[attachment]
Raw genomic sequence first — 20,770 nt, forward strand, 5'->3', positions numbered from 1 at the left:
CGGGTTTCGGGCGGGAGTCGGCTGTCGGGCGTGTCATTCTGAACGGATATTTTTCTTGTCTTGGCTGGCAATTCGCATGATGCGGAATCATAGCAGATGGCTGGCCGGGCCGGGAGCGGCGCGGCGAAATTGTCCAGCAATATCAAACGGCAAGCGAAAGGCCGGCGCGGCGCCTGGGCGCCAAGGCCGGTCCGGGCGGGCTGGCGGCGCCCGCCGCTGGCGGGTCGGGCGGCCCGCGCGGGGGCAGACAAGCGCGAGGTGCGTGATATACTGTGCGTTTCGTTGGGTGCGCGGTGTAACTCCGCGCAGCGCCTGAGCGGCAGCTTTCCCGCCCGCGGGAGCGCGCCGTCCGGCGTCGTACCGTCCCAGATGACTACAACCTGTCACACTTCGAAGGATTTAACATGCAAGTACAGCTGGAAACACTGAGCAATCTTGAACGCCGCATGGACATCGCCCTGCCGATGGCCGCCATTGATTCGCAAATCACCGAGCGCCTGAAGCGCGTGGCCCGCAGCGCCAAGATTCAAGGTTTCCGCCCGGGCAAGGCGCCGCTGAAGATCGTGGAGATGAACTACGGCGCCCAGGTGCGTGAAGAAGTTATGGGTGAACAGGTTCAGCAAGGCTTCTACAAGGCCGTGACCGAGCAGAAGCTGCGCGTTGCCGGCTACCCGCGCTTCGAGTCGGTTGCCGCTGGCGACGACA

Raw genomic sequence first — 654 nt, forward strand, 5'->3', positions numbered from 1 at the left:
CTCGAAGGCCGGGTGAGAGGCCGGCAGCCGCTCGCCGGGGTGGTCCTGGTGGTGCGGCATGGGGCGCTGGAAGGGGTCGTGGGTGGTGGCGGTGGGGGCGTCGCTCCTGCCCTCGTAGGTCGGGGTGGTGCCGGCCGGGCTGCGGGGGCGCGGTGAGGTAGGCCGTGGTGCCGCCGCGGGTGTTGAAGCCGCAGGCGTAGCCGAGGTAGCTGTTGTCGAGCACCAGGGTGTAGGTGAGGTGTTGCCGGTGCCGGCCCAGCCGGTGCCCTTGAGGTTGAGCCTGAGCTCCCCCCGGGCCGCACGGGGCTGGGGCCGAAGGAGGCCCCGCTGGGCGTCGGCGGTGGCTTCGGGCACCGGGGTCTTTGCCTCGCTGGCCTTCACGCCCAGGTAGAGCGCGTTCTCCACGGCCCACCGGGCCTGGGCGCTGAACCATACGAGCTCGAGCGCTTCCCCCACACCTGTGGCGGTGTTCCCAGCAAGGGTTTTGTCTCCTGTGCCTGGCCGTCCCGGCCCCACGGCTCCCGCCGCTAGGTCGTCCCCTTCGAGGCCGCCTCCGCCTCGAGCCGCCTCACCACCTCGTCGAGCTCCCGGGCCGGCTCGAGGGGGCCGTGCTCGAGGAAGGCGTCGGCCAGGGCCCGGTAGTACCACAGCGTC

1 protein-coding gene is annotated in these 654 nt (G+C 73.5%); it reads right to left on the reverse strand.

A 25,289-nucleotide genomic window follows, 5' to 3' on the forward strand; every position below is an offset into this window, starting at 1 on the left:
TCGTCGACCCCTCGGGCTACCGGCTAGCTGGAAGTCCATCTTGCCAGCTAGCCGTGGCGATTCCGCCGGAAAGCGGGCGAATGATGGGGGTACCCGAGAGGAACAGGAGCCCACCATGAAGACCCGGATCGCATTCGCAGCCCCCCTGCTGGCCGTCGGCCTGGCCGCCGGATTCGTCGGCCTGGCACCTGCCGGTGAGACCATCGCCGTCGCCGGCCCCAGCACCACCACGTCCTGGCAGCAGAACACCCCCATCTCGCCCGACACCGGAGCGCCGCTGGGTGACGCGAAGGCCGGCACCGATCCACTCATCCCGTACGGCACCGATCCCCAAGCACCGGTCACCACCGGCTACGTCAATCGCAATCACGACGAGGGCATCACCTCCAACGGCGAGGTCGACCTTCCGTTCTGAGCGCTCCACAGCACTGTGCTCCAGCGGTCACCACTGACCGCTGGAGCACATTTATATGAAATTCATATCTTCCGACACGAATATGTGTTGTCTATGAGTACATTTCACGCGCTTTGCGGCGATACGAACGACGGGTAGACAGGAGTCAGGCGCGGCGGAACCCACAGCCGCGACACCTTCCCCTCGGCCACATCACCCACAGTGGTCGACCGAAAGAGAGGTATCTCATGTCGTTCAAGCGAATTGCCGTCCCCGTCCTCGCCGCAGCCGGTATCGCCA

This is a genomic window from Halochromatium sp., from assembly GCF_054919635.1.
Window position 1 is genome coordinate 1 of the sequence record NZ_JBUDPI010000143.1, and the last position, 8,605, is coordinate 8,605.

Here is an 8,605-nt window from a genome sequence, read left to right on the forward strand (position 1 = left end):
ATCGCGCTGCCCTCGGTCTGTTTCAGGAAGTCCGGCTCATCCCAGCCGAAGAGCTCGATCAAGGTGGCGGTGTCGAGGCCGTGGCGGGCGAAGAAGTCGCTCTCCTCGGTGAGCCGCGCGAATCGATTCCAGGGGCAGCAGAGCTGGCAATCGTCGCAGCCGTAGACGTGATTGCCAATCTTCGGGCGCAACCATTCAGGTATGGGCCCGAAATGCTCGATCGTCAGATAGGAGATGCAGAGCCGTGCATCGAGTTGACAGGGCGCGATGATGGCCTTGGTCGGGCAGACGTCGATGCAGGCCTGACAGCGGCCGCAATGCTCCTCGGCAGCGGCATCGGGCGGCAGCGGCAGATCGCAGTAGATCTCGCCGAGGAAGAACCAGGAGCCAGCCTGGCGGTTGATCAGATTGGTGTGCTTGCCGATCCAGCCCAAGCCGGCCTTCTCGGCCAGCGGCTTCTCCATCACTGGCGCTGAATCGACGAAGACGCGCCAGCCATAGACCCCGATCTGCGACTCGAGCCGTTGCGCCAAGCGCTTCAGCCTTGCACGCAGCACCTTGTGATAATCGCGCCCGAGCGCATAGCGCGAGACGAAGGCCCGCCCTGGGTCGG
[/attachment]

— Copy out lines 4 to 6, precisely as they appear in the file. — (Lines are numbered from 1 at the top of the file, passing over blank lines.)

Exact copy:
CTCGAAGGCCGGGTGAGAGGCCGGCAGCCGCTCGCCGGGGTGGTCCTGGTGGTGCGGCATGGGGCGCTGGAAGGGGTCGTGGGTGGTGGCGGTGGGGGCGTCGCTCCTGCCCTCGTAGGTCGGGGTGGTGCCGGCCGGGCTGCGGGGGCGCGGTGAGGTAGGCCGTGGTGCCGCCGCGGGTGTTGAAGCCGCAGGCGTAGCCGAGGTAGCTGTTGTCGAGCACCAGGGTGTAGGTGAGGTGTTGCCGGTGCCGGCCCAGCCGGTGCCCTTGAGGTTGAGCCTGAGCTCCCCCCGGGCCGCACGGGGCTGGGGCCGAAGGAGGCCCCGCTGGGCGTCGGCGGTGGCTTCGGGCACCGGGGTCTTTGCCTCGCTGGCCTTCACGCCCAGGTAGAGCGCGTTCTCCACGGCCCACCGGGCCTGGGCGCTGAACCATACGAGCTCGAGCGCTTCCCCCACACCTGTGGCGGTGTTCCCAGCAAGGGTTTTGTCTCCTGTGCCTGGCCGTCCCGGCCCCACGGCTCCCGCCGCTAGGTCGTCCCCTTCGAGGCCGCCTCCGCCTCGAGCCGCCTCACCACCTCGTCGAGCTCCCGGGCCGGCTCGAGGGGGCCGTGCTCGAGGAAGGCGTCGGCCAGGGCCCGGTAGTACCACAGCGTC

1 protein-coding gene is annotated in these 654 nt (G+C 73.5%); it reads right to left on the reverse strand.

A 25,289-nucleotide genomic window follows, 5' to 3' on the forward strand; every position below is an offset into this window, starting at 1 on the left: